Foreign ministers of the eight countries that border the Arctic are meeting in Greenland's tiny, northern capital. The meeting is a nice nod to the fact of rapid Arctic warming, but unfortunately there is more interest, in some quarters, in northern oil and gas than in fighting climate change.
A white herring
Foreign ministers from the eight Arctic countries - Finland, Iceland, Norway, Denmark, Sweden, Russia, Canada and the United States - are meeting this week to discuss climate change and northern resources.
They are assembling in Nuuk (population 15,500), the capital of Greenland - which is part of the kingdom of Denmark, which qualifies that country for a seat at the table.
We trust the ministers packed boots. Nuuk's temperatures yesterday ranged from 2°C to -2°C, which is known as "slush weather" by our friends in colder climates. But Nuuk used to be colder; the whole top of the world is warming faster than the rest of the planet.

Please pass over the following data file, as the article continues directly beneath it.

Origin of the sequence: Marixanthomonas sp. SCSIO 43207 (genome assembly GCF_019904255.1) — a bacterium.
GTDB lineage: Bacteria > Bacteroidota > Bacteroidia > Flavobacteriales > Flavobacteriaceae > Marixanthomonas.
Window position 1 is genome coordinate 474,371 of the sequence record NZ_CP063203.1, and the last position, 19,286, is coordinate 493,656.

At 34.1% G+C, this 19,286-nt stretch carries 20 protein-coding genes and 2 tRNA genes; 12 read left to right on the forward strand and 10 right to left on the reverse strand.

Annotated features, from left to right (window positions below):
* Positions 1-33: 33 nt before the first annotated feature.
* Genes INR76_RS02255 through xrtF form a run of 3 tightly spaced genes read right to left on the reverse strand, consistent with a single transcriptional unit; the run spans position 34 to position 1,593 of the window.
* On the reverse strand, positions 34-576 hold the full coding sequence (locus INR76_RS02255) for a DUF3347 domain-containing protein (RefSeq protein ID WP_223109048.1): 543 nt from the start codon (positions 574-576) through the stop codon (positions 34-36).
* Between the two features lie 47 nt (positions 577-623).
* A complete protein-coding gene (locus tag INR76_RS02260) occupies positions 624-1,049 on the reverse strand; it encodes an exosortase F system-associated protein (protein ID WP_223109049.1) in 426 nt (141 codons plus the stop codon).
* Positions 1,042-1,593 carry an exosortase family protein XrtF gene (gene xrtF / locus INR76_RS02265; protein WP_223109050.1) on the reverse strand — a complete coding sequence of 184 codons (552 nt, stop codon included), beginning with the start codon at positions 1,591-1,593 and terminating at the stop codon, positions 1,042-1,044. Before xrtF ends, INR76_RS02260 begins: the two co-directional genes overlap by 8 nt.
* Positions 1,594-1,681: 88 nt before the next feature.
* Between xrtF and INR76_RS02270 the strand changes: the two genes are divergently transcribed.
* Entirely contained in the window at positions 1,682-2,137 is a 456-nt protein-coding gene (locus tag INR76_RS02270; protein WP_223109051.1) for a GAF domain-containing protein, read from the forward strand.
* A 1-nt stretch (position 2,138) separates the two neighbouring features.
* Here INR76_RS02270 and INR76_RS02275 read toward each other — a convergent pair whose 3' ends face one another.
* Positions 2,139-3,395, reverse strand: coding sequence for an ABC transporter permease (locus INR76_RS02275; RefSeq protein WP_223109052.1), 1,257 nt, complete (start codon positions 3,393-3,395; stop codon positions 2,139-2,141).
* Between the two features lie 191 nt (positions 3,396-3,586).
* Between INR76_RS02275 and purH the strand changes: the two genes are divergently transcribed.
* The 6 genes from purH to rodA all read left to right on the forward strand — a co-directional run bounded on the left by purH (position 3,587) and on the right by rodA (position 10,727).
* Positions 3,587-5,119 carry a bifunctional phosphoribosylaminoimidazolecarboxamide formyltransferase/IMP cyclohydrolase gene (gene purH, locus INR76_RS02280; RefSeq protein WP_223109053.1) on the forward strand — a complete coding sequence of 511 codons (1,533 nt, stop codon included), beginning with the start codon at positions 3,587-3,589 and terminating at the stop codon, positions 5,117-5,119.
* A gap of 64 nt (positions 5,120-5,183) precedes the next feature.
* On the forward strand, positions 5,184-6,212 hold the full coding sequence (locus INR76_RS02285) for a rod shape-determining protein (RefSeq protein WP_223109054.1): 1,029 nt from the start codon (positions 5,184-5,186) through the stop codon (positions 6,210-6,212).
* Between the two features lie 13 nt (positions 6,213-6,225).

The town is 240km south of the Arctic Circle, but north of any national capital. The Arctic Council, as the group of eight is called, weighed the publicity value of a northern meeting against the carbon footprint of the event - extra flights, trash and the like - and decided to go ahead.
Soot, greenhouse gas and climate change are on the agenda, but the elephant seal in the room is oil and gas. Experts say, with a mysterious certainty, that up to a quarter of the world's undiscovered oil and gas is in the Arctic. So many decision-makers shrug off the effects of climate change by saying that it will be an opportunity to extract more fossil fuel and catch more fish in the Arctic. Now, that is a coldway to view the world.